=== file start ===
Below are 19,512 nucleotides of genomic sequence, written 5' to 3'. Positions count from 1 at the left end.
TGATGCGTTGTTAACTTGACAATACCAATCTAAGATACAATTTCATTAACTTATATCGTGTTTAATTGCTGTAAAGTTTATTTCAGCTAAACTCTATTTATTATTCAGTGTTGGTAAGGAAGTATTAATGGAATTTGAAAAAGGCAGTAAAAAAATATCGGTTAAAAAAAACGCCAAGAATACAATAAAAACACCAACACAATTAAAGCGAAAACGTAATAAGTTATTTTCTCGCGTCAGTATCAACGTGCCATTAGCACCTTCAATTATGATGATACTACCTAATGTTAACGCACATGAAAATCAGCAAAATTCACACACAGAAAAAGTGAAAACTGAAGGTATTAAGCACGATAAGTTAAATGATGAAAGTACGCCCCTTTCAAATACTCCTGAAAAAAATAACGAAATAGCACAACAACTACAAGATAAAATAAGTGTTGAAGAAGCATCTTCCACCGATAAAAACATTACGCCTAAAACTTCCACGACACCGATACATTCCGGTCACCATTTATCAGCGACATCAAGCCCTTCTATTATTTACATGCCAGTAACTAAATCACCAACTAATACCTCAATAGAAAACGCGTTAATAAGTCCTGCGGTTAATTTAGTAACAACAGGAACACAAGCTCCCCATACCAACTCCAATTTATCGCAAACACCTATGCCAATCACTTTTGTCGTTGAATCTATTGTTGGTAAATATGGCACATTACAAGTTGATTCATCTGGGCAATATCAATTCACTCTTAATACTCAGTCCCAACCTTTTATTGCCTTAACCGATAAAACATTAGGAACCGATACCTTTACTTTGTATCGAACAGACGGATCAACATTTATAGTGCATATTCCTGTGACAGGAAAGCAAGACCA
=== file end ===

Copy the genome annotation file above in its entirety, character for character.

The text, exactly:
Below are 19,512 nucleotides of genomic sequence, written 5' to 3'. Positions count from 1 at the left end.
TGATGCGTTGTTAACTTGACAATACCAATCTAAGATACAATTTCATTAACTTATATCGTGTTTAATTGCTGTAAAGTTTATTTCAGCTAAACTCTATTTATTATTCAGTGTTGGTAAGGAAGTATTAATGGAATTTGAAAAAGGCAGTAAAAAAATATCGGTTAAAAAAAACGCCAAGAATACAATAAAAACACCAACACAATTAAAGCGAAAACGTAATAAGTTATTTTCTCGCGTCAGTATCAACGTGCCATTAGCACCTTCAATTATGATGATACTACCTAATGTTAACGCACATGAAAATCAGCAAAATTCACACACAGAAAAAGTGAAAACTGAAGGTATTAAGCACGATAAGTTAAATGATGAAAGTACGCCCCTTTCAAATACTCCTGAAAAAAATAACGAAATAGCACAACAACTACAAGATAAAATAAGTGTTGAAGAAGCATCTTCCACCGATAAAAACATTACGCCTAAAACTTCCACGACACCGATACATTCCGGTCACCATTTATCAGCGACATCAAGCCCTTCTATTATTTACATGCCAGTAACTAAATCACCAACTAATACCTCAATAGAAAACGCGTTAATAAGTCCTGCGGTTAATTTAGTAACAACAGGAACACAAGCTCCCCATACCAACTCCAATTTATCGCAAACACCTATGCCAATCACTTTTGTCGTTGAATCTATTGTTGGTAAATATGGCACATTACAAGTTGATTCATCTGGGCAATATCAATTCACTCTTAATACTCAGTCCCAACCTTTTATTGCCTTAACCGATAAAACATTAGGAACCGATACCTTTACTTTGTATCGAACAGACGGATCAACATTTATAGTGCATATTCCTGTGACAGGAAAGCAAGACCA